Written by: Connor Judson Garrett
Twenty-seven years ago, I met Kevin N. Garrett, a man that would one day become my writing partner. He also happens to be my father.
When I was a kid, he used to tell my older brother and I his mashed-up remixes of fairy tales, such as Little Blue Riding Hood and The Medicinal Tequila, and Robin Hood and The Three Little Pigs. After the Harry Potter series came out, it took over our story time. A few years later, The Lord of The Rings movies captured me and my brother’s imaginations.
My mom and dad were both authors and travel writers. I always had a love of stories, and I secretly wanted to be a writer. However, I didn’t consider myself to be intelligent enough to make it my profession. The desire to write kept growing until it was so overwhelming that my self-doubt was consumed by it. Writing was no longer just a thought, or even a hobby; It rapidly transformed into a compulsion, supplanting even my love of soccer. By then I knew that no matter how good or bad I was with words, I would write for the rest of my life.
When I was in high school, my dad and I watched Big Fish together. He is my best friend. However, our friendship hasn’t gone untested. A few years before, when I was in middle school, he had been in a severely damaging car accident. Overnight, he turned from Dr. Jekyl to Mr. Hyde. As a kid, I didn’t understand what brain trauma does to someone, so I just resented him. The truth is, when you’re young, you don’t always know how to forgive, but as his brain healed, the dad that I knew and loved returned. In fact, he became even more kind, more loving, and sharper than he was before. So when we watched Big Fish together, the father-son dynamic combined with the sense of whimsy we shared through fractured fairytales, struck a chord with us. Almost in unison, we said to each other, “We’re going to write something magical together someday.”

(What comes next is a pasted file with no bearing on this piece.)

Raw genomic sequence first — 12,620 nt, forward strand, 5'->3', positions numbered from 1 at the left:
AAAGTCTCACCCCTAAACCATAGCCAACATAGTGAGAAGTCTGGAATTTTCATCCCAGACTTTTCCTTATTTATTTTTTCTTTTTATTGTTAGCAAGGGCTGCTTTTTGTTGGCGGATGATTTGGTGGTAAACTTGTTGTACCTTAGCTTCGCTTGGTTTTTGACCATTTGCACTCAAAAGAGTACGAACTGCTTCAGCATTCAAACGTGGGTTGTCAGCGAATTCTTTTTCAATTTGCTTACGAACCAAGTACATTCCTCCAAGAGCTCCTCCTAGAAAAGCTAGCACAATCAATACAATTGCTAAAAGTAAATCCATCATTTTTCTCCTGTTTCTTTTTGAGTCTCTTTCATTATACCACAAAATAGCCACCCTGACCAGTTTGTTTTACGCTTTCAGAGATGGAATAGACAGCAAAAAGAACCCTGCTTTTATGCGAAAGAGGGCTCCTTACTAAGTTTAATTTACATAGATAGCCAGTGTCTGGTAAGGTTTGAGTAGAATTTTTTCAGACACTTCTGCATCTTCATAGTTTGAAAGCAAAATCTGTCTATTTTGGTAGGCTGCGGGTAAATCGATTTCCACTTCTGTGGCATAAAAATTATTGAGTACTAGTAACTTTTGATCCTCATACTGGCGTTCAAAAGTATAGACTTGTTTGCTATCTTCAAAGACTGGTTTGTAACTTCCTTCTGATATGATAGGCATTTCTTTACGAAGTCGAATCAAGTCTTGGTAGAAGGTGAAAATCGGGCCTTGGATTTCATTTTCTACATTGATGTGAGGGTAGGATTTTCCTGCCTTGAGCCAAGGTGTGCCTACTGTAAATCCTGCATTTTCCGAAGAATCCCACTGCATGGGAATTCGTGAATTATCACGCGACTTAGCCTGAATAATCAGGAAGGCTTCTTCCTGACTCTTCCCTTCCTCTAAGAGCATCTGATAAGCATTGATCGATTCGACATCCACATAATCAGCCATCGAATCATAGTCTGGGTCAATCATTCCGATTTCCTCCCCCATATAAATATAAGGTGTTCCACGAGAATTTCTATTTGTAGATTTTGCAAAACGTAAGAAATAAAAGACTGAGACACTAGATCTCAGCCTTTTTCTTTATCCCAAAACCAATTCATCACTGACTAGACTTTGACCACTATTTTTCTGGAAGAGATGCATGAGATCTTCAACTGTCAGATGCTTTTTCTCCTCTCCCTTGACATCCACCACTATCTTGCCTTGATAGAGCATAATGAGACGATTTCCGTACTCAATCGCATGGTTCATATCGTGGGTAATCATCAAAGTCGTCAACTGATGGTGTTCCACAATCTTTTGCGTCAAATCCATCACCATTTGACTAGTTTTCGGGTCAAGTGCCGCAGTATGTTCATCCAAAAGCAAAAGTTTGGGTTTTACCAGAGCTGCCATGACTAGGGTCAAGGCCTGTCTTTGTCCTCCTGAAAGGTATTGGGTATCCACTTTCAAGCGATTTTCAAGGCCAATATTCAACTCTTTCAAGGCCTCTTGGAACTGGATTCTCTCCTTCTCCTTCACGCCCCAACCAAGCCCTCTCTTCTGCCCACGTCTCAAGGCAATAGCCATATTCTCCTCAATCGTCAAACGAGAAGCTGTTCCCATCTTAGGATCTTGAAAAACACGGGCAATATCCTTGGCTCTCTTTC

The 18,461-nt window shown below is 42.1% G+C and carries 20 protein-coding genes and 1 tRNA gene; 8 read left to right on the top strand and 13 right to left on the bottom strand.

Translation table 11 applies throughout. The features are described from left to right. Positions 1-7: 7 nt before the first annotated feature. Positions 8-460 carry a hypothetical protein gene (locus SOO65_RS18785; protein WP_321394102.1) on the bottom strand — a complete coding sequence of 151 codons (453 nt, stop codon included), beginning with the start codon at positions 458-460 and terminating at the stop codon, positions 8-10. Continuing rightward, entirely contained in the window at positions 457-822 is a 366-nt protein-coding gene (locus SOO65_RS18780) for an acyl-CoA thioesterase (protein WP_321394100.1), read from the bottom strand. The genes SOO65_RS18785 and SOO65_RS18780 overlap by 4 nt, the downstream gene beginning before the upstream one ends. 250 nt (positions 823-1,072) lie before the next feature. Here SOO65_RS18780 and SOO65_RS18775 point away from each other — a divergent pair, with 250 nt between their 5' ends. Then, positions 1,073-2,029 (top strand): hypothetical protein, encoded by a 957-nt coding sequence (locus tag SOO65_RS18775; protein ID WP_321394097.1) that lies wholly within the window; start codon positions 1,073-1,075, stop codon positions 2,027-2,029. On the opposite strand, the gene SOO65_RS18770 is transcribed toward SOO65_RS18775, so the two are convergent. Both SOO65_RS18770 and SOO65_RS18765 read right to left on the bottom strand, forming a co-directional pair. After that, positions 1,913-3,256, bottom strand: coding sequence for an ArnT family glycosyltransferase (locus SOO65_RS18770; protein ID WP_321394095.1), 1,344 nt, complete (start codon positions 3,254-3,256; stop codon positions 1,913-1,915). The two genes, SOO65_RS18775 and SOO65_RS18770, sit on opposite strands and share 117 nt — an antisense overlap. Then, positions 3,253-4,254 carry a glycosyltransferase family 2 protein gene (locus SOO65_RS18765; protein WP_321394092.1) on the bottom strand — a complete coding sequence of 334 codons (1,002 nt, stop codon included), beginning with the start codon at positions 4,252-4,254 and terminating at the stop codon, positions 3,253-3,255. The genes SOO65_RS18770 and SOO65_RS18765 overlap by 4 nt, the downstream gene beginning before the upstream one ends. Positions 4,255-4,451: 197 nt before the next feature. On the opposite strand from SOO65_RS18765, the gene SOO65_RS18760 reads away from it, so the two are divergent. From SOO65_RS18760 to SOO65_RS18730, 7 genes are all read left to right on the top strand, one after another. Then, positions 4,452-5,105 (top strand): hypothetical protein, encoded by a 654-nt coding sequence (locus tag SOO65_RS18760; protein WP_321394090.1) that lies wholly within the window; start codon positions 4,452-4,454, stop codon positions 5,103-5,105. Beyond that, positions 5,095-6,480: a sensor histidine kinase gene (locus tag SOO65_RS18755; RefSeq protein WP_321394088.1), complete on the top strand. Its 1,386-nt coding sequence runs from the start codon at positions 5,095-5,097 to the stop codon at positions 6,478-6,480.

Fast-forward a few more years, I had just completed college. I skipped my own graduation ceremony to move straight to Los Angeles. I was wrestling with the plot of a science fiction book I’d written and rewritten seven times since I was sixteen, while also working as an advertising copywriter. During that period, I wrote two poetry books, completed my first novel Falling Up in The City of Angels, and co-founded a non-traditional publishing company Lucid House Publishing with my mom Echo Montgomery Garrett and dear friend Jawad Mazhir.
All along, however, it remained on my heart and my father’s to find a way to collaborate.
I sent him a document with a list of ideas and asked him to pick one. He chose the rough sketch for a fantasy book, which would later become Spellbound Under The Spanish Moss: A Southern Tale of Magic. We began working on it immediately, drawing on our own journey as father-and-son and as two individuals reconciling our respective evolutions. Shortly after we started outlining the novel, I left for Beirut, Lebanon, to live with my girlfriend for three months. The week I arrived, protests ignited. A proposed tax to WhatsApp, the very form of communication we would use to finish the book, was the straw that broke the camel’s back. The people were fed up with the corruption that had in part led to the country’s economic collapse.
If my girlfriend and I had to go to the grocery store or wanted to go out to eat, chances were the road was blocked by burning tires. The country was literally up in smoke. My dad and I redoubled our efforts and used that time of me being relatively stuck to get the book written. Meanwhile, I was surrounded by tremendous loss, which informed the tone of the book — though it’s anything, but sad. Spellbound Under The Spanish Moss: A Southern Tale of Magic deals with love, loss, grief, and the loneliness that comes from being different, but it does so with humor and a triumphant spirit.